- From then until now or between then and now: They left town and haven't been here since.
- Before now; ago: a name long since forgotten.
- After some point in the past; at a subsequent time: My friend has since married and moved to California.
- Continuously from: They have been friends since childhood.
- Intermittently from: She's been skiing since childhood.
from (frŭm, frŏm; frəm when unstressed)
- During the period subsequent to the time when: He hasn't been home since he graduated.
- Continuously from the time when: They have been friends ever since they were in grade school.
- Inasmuch as; because: Since you're not interested, I won't tell you about it.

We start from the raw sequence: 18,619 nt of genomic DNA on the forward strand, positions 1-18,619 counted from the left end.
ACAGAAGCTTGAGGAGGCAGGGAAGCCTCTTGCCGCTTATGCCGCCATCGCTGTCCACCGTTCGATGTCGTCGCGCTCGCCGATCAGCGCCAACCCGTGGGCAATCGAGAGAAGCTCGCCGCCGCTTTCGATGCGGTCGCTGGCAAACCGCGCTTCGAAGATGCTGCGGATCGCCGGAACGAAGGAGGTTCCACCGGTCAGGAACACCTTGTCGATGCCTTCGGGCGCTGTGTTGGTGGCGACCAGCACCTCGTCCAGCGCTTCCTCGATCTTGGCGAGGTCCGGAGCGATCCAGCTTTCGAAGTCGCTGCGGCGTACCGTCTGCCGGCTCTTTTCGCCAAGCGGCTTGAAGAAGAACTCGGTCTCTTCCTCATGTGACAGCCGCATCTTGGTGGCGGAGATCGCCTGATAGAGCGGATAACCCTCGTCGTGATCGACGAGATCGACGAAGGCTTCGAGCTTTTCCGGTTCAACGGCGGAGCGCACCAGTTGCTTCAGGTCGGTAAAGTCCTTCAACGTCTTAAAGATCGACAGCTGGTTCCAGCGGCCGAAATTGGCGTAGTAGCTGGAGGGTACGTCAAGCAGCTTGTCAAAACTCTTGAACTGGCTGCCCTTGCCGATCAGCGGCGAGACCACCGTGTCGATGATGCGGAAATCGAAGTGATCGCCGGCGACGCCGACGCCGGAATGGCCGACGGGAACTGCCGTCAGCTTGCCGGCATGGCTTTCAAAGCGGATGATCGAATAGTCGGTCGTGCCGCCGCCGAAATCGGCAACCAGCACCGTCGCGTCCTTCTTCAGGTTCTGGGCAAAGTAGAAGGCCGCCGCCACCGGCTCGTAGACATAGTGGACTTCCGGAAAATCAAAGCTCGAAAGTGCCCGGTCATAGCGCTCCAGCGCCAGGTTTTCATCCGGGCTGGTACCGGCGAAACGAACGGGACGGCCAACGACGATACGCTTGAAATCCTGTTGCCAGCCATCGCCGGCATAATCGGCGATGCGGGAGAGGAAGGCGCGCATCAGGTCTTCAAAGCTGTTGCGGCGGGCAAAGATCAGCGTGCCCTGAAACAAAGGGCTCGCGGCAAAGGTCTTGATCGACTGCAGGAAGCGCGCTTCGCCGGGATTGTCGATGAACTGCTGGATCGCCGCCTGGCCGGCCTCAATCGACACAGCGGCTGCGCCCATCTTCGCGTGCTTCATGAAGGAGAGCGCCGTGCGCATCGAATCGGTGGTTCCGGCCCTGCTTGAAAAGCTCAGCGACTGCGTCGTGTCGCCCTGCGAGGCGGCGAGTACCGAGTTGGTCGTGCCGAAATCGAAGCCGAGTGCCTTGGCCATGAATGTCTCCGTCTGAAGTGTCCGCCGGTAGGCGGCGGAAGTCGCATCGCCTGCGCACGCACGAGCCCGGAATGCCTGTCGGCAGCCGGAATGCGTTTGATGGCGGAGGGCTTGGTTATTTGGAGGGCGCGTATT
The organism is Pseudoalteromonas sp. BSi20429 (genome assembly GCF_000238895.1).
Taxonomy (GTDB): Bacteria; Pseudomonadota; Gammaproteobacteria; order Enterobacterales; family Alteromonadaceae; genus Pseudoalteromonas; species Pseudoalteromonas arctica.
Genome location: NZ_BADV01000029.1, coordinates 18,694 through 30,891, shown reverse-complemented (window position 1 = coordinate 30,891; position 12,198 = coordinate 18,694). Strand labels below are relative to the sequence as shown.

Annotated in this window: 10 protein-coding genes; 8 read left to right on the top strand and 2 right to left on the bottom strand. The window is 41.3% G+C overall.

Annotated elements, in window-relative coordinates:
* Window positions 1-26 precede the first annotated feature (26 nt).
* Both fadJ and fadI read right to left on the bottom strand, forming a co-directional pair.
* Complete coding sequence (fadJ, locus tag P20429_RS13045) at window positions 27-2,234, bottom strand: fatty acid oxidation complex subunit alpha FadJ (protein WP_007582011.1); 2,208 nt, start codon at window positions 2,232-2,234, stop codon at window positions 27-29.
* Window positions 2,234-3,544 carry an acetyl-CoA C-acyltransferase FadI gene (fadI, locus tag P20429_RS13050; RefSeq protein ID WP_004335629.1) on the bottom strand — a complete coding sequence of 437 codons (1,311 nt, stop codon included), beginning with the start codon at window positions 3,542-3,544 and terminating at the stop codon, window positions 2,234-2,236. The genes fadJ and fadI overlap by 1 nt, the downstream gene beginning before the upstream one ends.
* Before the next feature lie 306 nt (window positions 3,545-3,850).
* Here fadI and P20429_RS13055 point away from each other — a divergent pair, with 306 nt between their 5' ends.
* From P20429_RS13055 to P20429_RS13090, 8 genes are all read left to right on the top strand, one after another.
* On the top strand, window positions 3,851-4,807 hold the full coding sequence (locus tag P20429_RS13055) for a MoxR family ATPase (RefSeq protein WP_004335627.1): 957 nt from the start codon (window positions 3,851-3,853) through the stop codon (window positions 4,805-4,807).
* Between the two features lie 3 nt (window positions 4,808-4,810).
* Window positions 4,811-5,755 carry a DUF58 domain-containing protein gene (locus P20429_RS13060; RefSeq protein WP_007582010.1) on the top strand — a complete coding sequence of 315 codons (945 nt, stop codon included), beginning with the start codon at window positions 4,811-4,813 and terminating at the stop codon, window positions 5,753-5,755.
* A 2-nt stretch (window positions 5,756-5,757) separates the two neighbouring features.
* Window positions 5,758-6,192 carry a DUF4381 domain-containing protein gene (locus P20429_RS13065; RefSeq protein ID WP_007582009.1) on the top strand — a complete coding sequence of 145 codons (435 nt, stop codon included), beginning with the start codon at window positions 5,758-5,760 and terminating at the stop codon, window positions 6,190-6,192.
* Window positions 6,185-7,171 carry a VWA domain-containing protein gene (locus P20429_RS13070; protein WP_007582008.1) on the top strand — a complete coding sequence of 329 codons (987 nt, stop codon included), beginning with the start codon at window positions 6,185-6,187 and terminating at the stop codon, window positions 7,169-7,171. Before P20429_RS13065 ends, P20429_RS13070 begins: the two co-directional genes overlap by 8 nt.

- Used to indicate a source, cause, agent, or instrument: a note from the teacher; taking a book from the shelf.
- Used to indicate separation, removal, or exclusion: keep someone from making a mistake; liberation from bondage.
- Used to indicate differentiation: know right from wrong.
- Because of: faint from hunger.
from away Chiefly Maine.
- Not native to a state or locality.
[Middle English, from Old English fram, forward, from.]
The American Heritage® Dictionary of the English Language, Fourth Edition Copyright © 2004, 2000 by Houghton Mifflin Company. Published by Houghton Mifflin Company. All rights reserved.
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